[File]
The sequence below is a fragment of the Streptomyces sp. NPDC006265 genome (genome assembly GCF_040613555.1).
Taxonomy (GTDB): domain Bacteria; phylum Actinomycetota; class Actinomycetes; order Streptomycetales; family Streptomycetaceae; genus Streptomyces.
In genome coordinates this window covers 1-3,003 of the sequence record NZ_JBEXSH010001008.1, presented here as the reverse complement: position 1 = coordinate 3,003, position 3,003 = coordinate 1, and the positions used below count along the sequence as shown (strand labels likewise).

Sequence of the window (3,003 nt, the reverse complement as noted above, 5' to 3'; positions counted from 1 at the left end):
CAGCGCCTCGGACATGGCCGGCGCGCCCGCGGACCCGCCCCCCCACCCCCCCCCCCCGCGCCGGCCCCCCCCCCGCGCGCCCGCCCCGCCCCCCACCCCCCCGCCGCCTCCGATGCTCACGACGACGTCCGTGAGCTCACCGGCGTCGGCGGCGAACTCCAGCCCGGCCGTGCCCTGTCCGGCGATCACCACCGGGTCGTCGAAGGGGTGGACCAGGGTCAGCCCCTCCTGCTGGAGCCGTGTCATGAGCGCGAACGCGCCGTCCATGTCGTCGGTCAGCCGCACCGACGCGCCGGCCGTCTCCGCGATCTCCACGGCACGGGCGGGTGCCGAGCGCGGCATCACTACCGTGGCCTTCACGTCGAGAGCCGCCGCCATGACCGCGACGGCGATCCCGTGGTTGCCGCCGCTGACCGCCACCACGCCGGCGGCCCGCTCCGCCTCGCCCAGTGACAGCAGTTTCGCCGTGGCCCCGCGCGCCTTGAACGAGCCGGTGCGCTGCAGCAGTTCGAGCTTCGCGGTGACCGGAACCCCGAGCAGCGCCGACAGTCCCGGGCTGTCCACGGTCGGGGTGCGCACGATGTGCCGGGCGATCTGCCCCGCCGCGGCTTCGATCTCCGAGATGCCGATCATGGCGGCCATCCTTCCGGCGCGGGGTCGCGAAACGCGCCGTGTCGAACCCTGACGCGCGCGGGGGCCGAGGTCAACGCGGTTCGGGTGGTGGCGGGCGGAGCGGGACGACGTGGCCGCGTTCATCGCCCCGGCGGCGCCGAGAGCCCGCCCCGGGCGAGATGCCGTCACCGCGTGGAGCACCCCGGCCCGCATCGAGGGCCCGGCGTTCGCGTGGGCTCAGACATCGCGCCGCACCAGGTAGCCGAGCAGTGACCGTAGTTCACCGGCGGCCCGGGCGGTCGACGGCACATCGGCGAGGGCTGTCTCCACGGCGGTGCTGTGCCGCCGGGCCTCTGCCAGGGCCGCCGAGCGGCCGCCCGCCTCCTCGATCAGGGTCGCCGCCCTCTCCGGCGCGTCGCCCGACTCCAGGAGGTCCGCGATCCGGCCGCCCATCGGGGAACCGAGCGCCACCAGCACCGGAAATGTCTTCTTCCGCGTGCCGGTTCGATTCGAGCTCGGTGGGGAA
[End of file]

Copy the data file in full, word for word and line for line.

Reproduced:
The sequence below is a fragment of the Streptomyces sp. NPDC006265 genome (genome assembly GCF_040613555.1).
Taxonomy (GTDB): domain Bacteria; phylum Actinomycetota; class Actinomycetes; order Streptomycetales; family Streptomycetaceae; genus Streptomyces.
In genome coordinates this window covers 1-3,003 of the sequence record NZ_JBEXSH010001008.1, presented here as the reverse complement: position 1 = coordinate 3,003, position 3,003 = coordinate 1, and the positions used below count along the sequence as shown (strand labels likewise).

Sequence of the window (3,003 nt, the reverse complement as noted above, 5' to 3'; positions counted from 1 at the left end):
CAGCGCCTCGGACATGGCCGGCGCGCCCGCGGACCCGCCCCCCCACCCCCCCCCCCCGCGCCGGCCCCCCCCCCGCGCGCCCGCCCCGCCCCCCACCCCCCCGCCGCCTCCGATGCTCACGACGACGTCCGTGAGCTCACCGGCGTCGGCGGCGAACTCCAGCCCGGCCGTGCCCTGTCCGGCGATCACCACCGGGTCGTCGAAGGGGTGGACCAGGGTCAGCCCCTCCTGCTGGAGCCGTGTCATGAGCGCGAACGCGCCGTCCATGTCGTCGGTCAGCCGCACCGACGCGCCGGCCGTCTCCGCGATCTCCACGGCACGGGCGGGTGCCGAGCGCGGCATCACTACCGTGGCCTTCACGTCGAGAGCCGCCGCCATGACCGCGACGGCGATCCCGTGGTTGCCGCCGCTGACCGCCACCACGCCGGCGGCCCGCTCCGCCTCGCCCAGTGACAGCAGTTTCGCCGTGGCCCCGCGCGCCTTGAACGAGCCGGTGCGCTGCAGCAGTTCGAGCTTCGCGGTGACCGGAACCCCGAGCAGCGCCGACAGTCCCGGGCTGTCCACGGTCGGGGTGCGCACGATGTGCCGGGCGATCTGCCCCGCCGCGGCTTCGATCTCCGAGATGCCGATCATGGCGGCCATCCTTCCGGCGCGGGGTCGCGAAACGCGCCGTGTCGAACCCTGACGCGCGCGGGGGCCGAGGTCAACGCGGTTCGGGTGGTGGCGGGCGGAGCGGGACGACGTGGCCGCGTTCATCGCCCCGGCGGCGCCGAGAGCCCGCCCCGGGCGAGATGCCGTCACCGCGTGGAGCACCCCGGCCCGCATCGAGGGCCCGGCGTTCGCGTGGGCTCAGACATCGCGCCGCACCAGGTAGCCGAGCAGTGACCGTAGTTCACCGGCGGCCCGGGCGGTCGACGGCACATCGGCGAGGGCTGTCTCCACGGCGGTGCTGTGCCGCCGGGCCTCTGCCAGGGCCGCCGAGCGGCCGCCCGCCTCCTCGATCAGGGTCGCCGCCCTCTCCGGCGCGTCGCCCGACTCCAGGAGGTCCGCGATCCGGCCGCCCATCGGGGAACCGAGCGCCACCAGCACCGGAAATGTCTTCTTCCGCGTGCCGGTTCGATTCGAGCTCGGTGGGGAA